A Native American dye, has found its way to the shores of Blighty. Originally used in the colouring of woven baskets, cotton fibers and woolens. The husk of the Hopi sunflower seed appear black with a reddish purple tint.
Hopi offer an "Anthocyanin" dye known to be heat and light sensitive to various degrees. Pun intended. Take to care therefore when dyeing not to simmer but gently warm or leave seeds overnight / twenty four hours to release pigment in a passive extraction method.
Increased heat will change the hue of any natural dye and should be monitored to ensure the colors achieved, match that which is desired or needed. Remove seeds prior to adding garment or materials for even uptake of dye.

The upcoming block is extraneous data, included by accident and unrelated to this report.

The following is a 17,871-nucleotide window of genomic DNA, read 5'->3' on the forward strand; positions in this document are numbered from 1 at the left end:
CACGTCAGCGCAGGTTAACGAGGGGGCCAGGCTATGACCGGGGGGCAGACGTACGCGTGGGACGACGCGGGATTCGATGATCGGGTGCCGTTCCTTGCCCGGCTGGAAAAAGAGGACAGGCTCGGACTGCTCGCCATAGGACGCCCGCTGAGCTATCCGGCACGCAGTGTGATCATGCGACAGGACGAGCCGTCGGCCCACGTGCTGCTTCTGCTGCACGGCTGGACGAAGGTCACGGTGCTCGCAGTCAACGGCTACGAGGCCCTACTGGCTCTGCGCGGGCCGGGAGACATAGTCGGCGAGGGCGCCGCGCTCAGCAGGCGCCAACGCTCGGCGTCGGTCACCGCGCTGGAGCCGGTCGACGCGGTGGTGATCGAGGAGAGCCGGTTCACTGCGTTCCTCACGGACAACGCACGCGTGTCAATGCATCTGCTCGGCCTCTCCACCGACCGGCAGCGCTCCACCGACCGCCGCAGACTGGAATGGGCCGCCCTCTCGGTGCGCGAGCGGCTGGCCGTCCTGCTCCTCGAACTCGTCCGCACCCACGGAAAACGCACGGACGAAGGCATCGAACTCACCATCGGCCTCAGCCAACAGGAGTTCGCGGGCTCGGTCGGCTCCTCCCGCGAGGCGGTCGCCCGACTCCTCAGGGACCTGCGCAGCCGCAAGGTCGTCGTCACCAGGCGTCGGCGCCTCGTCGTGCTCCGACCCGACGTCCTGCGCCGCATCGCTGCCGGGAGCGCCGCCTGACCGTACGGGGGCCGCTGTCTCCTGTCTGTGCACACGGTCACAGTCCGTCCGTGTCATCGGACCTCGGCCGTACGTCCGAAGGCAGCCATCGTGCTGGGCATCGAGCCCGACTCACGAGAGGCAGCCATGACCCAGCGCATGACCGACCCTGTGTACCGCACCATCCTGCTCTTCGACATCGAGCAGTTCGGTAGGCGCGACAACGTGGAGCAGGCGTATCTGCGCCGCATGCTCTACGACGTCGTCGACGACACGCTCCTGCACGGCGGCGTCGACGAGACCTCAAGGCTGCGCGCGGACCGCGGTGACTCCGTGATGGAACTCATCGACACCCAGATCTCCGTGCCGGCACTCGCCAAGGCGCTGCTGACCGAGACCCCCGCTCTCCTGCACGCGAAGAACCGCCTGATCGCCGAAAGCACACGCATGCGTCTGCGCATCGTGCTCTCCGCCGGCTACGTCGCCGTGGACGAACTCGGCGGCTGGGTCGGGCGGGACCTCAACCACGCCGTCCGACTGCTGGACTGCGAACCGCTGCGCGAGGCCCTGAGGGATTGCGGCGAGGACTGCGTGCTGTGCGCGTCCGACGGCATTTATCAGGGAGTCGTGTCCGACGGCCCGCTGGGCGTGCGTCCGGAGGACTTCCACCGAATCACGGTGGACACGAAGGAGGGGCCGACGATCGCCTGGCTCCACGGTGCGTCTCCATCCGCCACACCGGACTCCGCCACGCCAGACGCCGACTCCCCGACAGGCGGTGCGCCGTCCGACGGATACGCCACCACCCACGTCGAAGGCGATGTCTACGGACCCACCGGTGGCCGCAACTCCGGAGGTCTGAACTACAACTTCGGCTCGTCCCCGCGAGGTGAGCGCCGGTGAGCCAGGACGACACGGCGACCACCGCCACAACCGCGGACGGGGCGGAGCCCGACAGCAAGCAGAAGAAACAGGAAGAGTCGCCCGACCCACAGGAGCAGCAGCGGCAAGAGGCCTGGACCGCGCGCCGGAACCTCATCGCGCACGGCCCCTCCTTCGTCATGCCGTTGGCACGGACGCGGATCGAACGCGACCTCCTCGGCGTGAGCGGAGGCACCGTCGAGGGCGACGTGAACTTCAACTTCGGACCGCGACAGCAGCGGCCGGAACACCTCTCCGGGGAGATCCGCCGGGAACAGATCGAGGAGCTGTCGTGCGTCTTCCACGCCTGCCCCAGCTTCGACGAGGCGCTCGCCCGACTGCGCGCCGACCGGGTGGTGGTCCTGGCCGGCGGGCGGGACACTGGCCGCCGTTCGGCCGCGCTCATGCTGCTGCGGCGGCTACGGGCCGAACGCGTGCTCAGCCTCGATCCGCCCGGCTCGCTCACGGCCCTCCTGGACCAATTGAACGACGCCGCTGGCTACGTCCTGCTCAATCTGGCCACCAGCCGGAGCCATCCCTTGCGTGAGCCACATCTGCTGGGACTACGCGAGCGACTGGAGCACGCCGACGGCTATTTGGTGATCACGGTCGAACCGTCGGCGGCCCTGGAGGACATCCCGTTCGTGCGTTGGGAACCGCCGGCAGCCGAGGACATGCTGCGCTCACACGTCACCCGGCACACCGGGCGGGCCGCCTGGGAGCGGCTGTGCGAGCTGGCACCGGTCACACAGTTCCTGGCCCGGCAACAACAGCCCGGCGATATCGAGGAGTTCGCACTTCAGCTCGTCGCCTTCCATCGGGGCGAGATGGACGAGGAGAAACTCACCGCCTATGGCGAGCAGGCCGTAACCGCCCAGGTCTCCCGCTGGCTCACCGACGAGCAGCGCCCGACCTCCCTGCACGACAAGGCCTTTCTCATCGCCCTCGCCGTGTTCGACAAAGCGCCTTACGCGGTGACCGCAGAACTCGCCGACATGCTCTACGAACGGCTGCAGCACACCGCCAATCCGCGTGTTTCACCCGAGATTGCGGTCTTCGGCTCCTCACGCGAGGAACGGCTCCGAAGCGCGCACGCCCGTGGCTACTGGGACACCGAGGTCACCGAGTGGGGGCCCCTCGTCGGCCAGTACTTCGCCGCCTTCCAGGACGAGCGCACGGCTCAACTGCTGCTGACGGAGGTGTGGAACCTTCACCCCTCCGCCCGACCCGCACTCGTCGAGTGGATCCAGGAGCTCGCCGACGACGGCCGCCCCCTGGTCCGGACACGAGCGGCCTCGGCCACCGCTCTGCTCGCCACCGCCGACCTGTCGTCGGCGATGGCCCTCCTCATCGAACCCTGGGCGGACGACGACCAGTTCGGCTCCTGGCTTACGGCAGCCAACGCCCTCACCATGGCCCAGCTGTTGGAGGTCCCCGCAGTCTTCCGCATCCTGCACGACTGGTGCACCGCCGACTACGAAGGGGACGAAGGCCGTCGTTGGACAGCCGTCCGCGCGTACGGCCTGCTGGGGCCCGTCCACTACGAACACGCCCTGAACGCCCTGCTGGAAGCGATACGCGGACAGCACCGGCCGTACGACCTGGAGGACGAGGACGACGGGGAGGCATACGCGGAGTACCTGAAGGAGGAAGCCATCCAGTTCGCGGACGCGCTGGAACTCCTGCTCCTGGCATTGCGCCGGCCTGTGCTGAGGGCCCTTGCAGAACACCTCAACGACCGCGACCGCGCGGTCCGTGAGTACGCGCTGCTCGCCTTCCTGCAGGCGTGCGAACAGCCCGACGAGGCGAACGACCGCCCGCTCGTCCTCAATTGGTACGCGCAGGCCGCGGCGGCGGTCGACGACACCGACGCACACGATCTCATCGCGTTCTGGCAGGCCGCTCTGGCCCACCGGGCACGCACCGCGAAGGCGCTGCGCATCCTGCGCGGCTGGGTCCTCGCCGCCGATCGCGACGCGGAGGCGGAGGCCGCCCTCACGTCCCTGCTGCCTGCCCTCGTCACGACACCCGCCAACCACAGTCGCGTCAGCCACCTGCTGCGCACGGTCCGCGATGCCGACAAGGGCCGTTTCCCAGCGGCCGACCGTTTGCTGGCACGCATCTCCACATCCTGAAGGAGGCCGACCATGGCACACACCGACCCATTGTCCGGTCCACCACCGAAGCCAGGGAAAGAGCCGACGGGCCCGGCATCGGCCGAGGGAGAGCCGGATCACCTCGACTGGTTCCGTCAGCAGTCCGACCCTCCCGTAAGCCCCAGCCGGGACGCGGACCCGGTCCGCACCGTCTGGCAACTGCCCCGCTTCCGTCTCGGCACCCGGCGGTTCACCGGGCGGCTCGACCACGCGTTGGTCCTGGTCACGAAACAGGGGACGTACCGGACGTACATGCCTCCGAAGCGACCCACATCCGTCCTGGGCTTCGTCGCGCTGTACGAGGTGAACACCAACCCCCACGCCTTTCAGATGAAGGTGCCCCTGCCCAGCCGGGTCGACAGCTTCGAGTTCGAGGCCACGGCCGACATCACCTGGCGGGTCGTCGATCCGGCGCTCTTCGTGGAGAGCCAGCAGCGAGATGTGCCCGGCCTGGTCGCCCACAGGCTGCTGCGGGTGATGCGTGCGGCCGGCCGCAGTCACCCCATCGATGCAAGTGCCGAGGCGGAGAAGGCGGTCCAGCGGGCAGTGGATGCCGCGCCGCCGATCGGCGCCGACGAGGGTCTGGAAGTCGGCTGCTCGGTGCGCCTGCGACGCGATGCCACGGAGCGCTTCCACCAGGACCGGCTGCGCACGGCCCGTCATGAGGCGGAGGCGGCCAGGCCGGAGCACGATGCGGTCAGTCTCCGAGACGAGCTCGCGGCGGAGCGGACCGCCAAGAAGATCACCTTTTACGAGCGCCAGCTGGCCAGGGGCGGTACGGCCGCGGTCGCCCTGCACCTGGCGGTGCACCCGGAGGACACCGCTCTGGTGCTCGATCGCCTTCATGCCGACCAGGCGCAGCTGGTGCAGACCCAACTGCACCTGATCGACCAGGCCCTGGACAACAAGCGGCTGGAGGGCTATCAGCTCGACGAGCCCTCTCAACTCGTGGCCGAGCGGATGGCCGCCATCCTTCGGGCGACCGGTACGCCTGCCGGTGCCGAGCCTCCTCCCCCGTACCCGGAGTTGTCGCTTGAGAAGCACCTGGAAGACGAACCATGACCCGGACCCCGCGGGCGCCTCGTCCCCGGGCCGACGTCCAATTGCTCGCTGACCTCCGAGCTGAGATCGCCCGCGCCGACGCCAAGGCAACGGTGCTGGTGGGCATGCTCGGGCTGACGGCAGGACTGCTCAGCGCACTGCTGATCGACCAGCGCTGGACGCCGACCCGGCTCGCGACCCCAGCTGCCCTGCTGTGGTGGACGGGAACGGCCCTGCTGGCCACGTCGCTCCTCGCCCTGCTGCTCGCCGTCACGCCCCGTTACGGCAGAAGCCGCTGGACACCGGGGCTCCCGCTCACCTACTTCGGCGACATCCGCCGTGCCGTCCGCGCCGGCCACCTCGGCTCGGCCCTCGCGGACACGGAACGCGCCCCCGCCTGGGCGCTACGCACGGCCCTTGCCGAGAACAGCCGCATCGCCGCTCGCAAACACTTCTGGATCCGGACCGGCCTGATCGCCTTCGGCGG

Hopi Sunflower seeds, also work well in eco printing on cellulose or protein fibre offering purple to black brown marks.
For the examples featured below, 50g of seed were steeped in 2l of filtered water to create an immersion dye bath.
The top skein of wool took a steel grey with a purple tinge or mole grey. This occured due to lack the of temperature control - Go me- the pot went up to 50°C
The centre 10g skein, was dyed to a deeper shade of mauve, in 400 mls of water with the addition of 1 tsp of citric acid. the skein sat for an hour only in a warm bath and allowed completely cool for a further two hours before it was removed to dry.
The final 10g skein (bottom) was left in the remaining liquid of the centre skein producing a pretty lighter mauve shade
One cotton shirt was also dyed and still ample pigment to dye more skeins, various shades or further garments a delicate shade of mauve pink